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Dive Review of Tambora in
Indonesia/Lembeh, Ambon

Tambora, Oct, 2013,

by ann mcgrath, VA, US (Sr. Contributor Sr. Contributor 20 reports with 7 Helpful votes). Report 7201 has 2 Helpful votes.

Reporter and Travel

Dive Experience 501-1000 dives
Where else diving [Unspecified]
Closest Airport Getting There

Dive Conditions

Weather sunny, rainy Seas calm, choppy, surge
Water Temp 80 to 82 Fahrenheit Wetsuit Thickness 3
Water Visibility 20 to 50 Feet

Dive Policy

Dive own profile yes
Enforced diving restrictions One hour was enforced on most dives
Liveaboard? yes Nitrox Available? yes

What I Saw

Sharks 1 or 2 Mantas None
Dolphins None Whale Sharks None
Turtles None Whales None
Corals 3 stars Tropical Fish For Subscribers Only
Small Critters For Subscribers Only Large Fish For Subscribers Only
Large Pelagics For Subscribers Only

Underwater Photography 1 (worst) - 5 (best):

Subject Matter For Subscribers Only Boat Facilities 2 stars
Overall rating for UWP's For Subscribers Only Shore Facilities For Subscribers Only
UW Photo Comments There is room for two people in the camera room at a time, and counter space for about five set ups. ... Subscribe to get the full story. For Subscribers Only  Active subscribers continue reading here

Ratings and Overall Comments 1 (worst) - 5 (best):

Accommodations For Subscribers Only Food 3 stars
Service and Attitude For Subscribers Only Environmental Sensitivity For Subscribers Only
Dive Operation For Subscribers Only Shore Diving For Subscribers Only
Snorkeling N/A
Value for $$ For Subscribers Only
Beginners 3 stars
Advanced For Subscribers Only
Comments The Good:
The cabins are large with lots of storage. No bunk beds. There is enough space under each bed to store long suitcases, all your clothes, and PFDs. In the cabins below, there is a large piece of furniture for clothes, and a smaller cabinet and a desk. There is also space next to the beds for little stuff, even a small compartment. There are lots of plugs on the boat and in the cabins for charging, if you have adapters. The bathrooms are good size.

The skiffs are large, and padded! There is plenty of room for each diver, and the padding makes it very comfortable. (The ladders are short, though.)

The diving in Lembeh is generally excellent. There are tons of critters, and schools of bait fish, shrimp fish, Banggai and pajama cardinal fish, and other interesting stuff. You will find ghost pipefish and octopus often, and many unusual fish, nudibranchs and other critters. You may have to dive in some trash, but there is great stuff everywhere.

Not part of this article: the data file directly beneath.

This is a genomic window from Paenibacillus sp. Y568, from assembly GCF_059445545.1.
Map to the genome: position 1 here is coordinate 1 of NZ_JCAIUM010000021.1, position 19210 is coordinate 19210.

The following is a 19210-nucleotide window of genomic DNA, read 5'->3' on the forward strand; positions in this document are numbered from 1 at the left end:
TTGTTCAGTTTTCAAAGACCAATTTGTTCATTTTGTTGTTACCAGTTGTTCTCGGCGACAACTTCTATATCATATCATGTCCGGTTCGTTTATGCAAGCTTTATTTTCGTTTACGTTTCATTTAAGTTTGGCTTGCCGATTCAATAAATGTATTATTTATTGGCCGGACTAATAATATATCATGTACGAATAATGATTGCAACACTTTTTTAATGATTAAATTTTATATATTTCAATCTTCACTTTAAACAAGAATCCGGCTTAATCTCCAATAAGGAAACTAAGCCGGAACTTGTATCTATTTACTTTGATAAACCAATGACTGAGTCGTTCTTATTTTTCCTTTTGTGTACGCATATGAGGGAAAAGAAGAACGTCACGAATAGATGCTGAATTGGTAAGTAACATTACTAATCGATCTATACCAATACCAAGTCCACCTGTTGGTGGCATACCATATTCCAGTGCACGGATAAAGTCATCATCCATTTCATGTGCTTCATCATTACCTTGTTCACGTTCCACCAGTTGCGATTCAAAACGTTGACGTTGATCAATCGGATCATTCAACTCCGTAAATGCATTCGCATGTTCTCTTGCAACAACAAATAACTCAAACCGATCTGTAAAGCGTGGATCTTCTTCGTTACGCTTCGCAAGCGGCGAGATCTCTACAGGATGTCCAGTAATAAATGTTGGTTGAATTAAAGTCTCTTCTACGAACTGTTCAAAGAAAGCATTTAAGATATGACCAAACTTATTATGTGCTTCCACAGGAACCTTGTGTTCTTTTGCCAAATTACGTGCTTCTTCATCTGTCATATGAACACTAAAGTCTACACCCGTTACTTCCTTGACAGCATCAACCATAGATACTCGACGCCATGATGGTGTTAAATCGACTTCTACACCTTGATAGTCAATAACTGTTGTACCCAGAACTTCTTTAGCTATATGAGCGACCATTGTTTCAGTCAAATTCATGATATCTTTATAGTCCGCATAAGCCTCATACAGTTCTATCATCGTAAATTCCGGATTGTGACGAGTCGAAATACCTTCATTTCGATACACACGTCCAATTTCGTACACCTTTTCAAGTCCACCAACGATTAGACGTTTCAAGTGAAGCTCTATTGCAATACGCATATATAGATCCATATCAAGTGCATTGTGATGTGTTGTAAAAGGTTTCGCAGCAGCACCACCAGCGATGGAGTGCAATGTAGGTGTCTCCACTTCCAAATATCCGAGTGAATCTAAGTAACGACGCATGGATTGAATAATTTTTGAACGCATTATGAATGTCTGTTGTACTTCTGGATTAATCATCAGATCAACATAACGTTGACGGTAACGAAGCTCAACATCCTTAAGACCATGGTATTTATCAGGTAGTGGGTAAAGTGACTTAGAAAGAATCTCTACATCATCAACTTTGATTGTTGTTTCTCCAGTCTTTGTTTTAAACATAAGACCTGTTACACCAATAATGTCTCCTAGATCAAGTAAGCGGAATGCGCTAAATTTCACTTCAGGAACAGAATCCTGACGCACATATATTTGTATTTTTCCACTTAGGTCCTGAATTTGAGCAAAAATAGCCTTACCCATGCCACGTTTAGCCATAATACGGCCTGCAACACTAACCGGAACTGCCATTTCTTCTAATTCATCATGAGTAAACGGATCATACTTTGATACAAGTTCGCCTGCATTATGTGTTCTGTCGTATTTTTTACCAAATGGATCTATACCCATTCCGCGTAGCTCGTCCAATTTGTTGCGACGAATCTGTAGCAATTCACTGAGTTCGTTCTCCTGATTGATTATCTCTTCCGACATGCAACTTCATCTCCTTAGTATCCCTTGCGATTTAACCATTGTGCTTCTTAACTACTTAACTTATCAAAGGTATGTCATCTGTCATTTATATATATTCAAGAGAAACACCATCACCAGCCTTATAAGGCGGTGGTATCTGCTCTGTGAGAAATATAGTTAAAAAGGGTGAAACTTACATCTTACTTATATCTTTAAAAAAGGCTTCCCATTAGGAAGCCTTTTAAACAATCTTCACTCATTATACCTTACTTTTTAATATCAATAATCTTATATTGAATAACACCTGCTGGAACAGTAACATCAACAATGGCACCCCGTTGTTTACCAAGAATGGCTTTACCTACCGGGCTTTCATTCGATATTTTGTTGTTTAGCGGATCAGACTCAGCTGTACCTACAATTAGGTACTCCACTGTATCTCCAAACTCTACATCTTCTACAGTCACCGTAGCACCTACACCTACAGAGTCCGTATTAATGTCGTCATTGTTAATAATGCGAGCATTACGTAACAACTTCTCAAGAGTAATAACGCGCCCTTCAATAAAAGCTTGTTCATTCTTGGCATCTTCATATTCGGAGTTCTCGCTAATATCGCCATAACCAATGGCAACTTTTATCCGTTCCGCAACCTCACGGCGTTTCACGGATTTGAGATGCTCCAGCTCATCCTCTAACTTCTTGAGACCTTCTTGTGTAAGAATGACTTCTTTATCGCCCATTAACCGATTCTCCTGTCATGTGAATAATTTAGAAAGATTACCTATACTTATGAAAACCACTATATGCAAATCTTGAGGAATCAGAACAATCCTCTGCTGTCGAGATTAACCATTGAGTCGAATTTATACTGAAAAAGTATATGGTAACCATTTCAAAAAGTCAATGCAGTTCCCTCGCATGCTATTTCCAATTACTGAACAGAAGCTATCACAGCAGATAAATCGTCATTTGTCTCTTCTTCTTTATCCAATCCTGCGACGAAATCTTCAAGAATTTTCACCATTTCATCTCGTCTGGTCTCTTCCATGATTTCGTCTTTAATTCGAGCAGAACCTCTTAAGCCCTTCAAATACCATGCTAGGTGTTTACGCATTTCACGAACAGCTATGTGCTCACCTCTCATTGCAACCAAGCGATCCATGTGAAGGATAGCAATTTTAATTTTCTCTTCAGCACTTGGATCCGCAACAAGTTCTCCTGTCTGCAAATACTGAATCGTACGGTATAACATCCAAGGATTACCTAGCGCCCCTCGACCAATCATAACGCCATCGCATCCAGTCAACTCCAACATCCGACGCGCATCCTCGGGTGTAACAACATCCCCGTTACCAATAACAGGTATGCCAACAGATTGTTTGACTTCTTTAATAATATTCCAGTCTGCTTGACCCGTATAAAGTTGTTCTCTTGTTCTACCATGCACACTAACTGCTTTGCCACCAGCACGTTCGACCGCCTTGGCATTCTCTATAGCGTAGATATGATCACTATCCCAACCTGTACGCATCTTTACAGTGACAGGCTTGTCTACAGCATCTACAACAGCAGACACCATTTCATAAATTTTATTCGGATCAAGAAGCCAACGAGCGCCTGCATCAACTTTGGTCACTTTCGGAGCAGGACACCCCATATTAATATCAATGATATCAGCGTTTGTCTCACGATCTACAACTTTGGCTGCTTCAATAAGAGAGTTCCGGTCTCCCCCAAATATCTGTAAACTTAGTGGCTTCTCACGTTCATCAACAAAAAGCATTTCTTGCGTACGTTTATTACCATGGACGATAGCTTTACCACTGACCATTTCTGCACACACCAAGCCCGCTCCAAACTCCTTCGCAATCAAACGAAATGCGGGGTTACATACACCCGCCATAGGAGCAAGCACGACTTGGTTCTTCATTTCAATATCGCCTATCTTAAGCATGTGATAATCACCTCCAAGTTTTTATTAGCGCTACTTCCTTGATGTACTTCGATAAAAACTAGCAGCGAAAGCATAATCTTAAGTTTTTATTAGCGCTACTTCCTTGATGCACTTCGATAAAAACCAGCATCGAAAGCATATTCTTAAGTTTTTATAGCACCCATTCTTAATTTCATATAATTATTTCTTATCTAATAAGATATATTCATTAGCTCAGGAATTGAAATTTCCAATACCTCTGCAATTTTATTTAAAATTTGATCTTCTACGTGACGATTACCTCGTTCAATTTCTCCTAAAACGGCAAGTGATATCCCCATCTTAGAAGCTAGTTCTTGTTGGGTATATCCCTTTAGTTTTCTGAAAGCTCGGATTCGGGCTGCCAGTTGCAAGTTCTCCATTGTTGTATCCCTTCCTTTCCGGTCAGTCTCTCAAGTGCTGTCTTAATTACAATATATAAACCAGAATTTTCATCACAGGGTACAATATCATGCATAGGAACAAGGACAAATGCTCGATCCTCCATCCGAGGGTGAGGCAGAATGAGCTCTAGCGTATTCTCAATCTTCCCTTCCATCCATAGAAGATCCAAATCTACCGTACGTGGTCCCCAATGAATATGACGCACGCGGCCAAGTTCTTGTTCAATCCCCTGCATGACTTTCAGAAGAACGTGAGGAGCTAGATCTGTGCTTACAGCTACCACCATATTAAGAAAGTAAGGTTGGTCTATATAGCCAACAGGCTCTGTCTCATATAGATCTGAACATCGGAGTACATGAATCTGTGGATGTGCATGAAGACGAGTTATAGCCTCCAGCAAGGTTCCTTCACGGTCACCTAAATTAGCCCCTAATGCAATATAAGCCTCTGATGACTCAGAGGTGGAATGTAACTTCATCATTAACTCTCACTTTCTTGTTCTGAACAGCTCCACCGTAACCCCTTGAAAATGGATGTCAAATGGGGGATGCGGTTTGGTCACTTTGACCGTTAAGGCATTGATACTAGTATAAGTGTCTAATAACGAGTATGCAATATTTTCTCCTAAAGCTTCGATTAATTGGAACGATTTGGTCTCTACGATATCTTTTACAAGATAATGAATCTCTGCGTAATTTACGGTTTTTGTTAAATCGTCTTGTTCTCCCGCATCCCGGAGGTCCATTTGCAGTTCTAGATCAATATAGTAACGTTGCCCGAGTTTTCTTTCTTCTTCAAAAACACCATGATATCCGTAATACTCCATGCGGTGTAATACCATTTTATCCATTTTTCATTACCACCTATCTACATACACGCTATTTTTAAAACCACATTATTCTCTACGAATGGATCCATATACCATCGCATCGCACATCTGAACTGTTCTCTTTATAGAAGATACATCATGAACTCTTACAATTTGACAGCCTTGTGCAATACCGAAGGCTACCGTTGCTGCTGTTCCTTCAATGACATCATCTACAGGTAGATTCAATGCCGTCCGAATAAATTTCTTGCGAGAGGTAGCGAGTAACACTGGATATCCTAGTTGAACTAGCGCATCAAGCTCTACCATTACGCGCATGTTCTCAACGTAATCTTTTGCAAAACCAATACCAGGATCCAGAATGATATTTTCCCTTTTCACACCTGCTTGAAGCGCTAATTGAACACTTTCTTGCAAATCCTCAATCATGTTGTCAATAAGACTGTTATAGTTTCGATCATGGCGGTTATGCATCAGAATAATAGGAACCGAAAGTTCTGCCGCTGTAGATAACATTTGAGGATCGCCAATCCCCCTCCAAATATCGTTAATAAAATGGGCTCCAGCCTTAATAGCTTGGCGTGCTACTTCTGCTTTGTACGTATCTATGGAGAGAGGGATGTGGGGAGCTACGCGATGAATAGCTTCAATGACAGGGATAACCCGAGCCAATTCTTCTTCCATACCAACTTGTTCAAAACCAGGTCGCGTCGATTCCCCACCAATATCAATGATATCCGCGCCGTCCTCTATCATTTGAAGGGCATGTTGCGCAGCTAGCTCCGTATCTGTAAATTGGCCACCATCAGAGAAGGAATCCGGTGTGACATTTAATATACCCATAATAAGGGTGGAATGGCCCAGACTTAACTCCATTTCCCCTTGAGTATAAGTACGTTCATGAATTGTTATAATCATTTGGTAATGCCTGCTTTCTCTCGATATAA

The staff. Some know your name the first day, and will do almost everything for you. There is a staff member to get you a drink, one to get your towel (the one with your name on it), one to hang up your wetsuit, etc. the three dive masters are good and will find good stuff. But keep your eyes open, because we also found a lot of good stuff.

There is an on-demand water heater in the bathroom, so you'll always have hot water, even if the pressure isn't great.

If you like white rice, you'll be in heaven. There is plenty of it at lunch and dinner! The food is good and plentiful. There is an early breakfast of fruit, toast and cereal before the first dive. You order "second" breakfast before the first dive, which is a traditional western breakfast, including eggs, pancakes, and some Indonesian noodle and rice dishes. Lunch is after the second dive, served family style. Dinner is usually after the night dive (7:30 or 8). There is a snack after the third dive, and usually tea after all the dives. You can get coffee, tea, juice and soft drinks at any time. There is Bintang beer available also. Fresh fruit as always available.

Most things are labeled with your name: deck towels, water bottles on the skiffs, your gear basket, Your gear and your camera.

One couple got very sick, probably due to something they picked up in Bali, and the boat owner was very good about getting them in touch with ... Subscribe to get the full story. For Subscribers Only  Active subscribers continue reading here
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Subscriber's Comments

By ann mcgrath in VA, US at Oct 23, 2013 09:39 EST  
I forgot to mention the dynamite fishing. There was evidence of it in most places, and we even heard it while underwater, which is quite frightening!
By ann mcgrath in VA, US at Oct 23, 2013 09:41 EST  
Bring with you: lots of probiotics, you'll need them; ear drops; nasal rinse kit; DiveAlert; anti-diarrhea meds; nausea meds; gas treatment; Bonine or your sea sickness med of choice; water purification drops; snacks, in case the food doesn't suit you; safety sausage; extra vest or hood; parasite treatment; long pointer; reef hook; alarm clock; enema kit; coconut oil (a natural antibacterial, anti fungal that is good internally and externally). I also recommend bringing wheatgrass and blue green algae tablets, because the chlorophyll is great for eliminating unhealthy bacteria.